Can Life Insurance Companies Access Your Genetic Test Results?

Today more and more people choose to have a genetic test done to see what risk of health implications they might have. Genetic testing shows, for example, that a certain individual is prone to Alzheimer’s disease, lung, skin or breast cancer.

Genetic testing results are confidential and may not be disclosed without proper authorization. The situation is not very clear when it comes to disclosing health information on an application for life insurance.

Must applicants for life insurance disclose their genetic testing results?

When individuals apply for life insurance coverage, insurance companies ask them to complete a very detailed application which has health and medical history questions.

Providing correct information on such applications is necessary to avoid denied and delayed life insurance claims. If an insured dies less than two years after the policy’s effective date, also known as life insurance contestability period, the policy will be contested – the insurance company will gather the insured’s medical records to make sure there were no material misrepresentations on the application.

If the insurance company finds evidence of undisclosed medical history and such misrepresentation is material to the risk assumed by the insurance company, the claim is likely to be denied.

In the past, life insurance applications did not have specific questions about genetic testing. In other words, they did not specifically require an applicant to disclose his/her genetic testing results.

That is likely to change now with advances in genetic testing and its ability to predict health risks. In response to these changes, life insurance companies may change their applications for coverage and may require applicants to disclose their genetic test results.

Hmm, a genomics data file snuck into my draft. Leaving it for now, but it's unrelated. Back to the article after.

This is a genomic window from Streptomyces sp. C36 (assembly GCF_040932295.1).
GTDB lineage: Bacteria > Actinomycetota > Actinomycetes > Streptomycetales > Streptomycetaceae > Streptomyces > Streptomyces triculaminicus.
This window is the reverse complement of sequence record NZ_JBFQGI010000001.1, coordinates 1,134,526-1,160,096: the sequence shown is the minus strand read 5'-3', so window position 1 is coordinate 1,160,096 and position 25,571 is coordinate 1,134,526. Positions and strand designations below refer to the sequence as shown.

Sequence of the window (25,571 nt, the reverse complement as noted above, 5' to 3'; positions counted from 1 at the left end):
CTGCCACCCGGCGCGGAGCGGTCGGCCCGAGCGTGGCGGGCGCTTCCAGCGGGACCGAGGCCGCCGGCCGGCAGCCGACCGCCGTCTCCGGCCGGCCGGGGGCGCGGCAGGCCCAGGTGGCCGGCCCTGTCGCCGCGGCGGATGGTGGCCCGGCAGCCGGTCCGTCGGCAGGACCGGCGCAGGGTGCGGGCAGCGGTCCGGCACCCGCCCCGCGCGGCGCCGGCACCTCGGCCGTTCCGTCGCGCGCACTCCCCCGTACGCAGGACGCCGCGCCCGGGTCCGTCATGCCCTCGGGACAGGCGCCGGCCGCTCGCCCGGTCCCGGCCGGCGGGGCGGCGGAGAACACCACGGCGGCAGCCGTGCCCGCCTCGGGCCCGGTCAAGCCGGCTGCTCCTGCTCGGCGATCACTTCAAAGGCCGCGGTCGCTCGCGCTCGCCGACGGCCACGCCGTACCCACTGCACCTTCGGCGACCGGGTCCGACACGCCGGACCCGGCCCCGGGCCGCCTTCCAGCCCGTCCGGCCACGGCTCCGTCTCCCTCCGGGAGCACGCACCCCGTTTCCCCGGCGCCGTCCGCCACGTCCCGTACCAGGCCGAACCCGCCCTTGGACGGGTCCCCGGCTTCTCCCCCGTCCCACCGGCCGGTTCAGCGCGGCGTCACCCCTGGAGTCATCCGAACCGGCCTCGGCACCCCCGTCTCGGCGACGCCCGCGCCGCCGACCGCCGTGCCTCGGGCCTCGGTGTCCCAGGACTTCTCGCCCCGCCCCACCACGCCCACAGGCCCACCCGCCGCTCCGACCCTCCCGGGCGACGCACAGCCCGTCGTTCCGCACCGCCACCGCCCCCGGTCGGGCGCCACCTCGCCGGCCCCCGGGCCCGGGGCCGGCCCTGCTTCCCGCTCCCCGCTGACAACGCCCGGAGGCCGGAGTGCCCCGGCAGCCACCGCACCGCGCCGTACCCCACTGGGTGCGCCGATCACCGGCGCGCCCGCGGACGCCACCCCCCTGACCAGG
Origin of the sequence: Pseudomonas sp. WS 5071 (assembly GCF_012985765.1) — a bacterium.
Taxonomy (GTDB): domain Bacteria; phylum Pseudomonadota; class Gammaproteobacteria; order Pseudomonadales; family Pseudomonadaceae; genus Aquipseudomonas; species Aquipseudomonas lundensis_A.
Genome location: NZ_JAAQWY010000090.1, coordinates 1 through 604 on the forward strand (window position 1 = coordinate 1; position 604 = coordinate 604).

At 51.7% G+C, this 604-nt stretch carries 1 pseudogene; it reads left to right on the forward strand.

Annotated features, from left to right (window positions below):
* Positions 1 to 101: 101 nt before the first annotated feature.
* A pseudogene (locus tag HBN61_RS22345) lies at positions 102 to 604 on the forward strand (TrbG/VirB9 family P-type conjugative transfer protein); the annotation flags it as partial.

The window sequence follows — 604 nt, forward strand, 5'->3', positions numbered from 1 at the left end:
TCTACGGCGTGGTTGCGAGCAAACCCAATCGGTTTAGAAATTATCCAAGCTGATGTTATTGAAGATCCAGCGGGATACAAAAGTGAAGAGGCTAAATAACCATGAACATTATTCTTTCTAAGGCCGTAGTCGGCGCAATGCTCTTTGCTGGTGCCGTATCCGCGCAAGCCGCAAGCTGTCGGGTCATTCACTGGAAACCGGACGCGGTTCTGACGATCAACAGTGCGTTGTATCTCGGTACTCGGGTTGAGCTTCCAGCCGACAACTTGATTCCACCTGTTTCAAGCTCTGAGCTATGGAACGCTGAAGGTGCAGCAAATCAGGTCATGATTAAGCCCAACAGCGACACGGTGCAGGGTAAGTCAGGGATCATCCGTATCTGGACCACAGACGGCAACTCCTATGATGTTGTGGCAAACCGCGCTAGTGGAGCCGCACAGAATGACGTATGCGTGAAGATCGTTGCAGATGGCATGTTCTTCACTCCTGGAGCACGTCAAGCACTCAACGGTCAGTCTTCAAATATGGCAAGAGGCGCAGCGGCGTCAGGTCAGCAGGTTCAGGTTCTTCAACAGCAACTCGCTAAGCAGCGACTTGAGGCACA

The Genetic Information Nondiscrimination Act of 2008[1] bars the use of genetic testing results for health insurance coverage risk assessment. It does not, however, prevent life insurance companies from using genetic information for life insurance, disability and long-term care coverage decisions.

Some states have enacted laws that protect life insurance applicants and bar insurance companies from using genetic information, but most states have not outright barred its use by insurance companies.

Access to genetic test results by insurance companies may mean more life insurance coverage denials, more life insurance claim denials and higher life insurance premiums.

On the other hand, wide use of genetic testing may prompt many more people to apply for disability insurance, long-term care insurance and life insurance. If you are seeking life insurance coverage and have questions about your genetic testing results, consult with one of our life insurance attorneys.

Our life insurance lawyers offer free initial consultations during which you can learn your rights and obligations when it comes to purchasing and maintaining life insurance.

At our law firm, we focus our practice on life insurance law and help individuals recover denied and delayed life insurance claims. If your claim has been denied due to material misrepresentations on the application for life insurance coverage, our attorneys will help you determine whether the insurance company properly interpreted the information in the insured’s record.

Call (888) 510-2212 for a free life insurance consultation.

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About the author

Attorney Tatiana Kadetskaya has over 10 years of experience in life insurance law representing beneficiaries and policy owners. She is best known for successfully collecting denied and delayed claims and settling complex beneficiary disputes and interpleader lawsuits.

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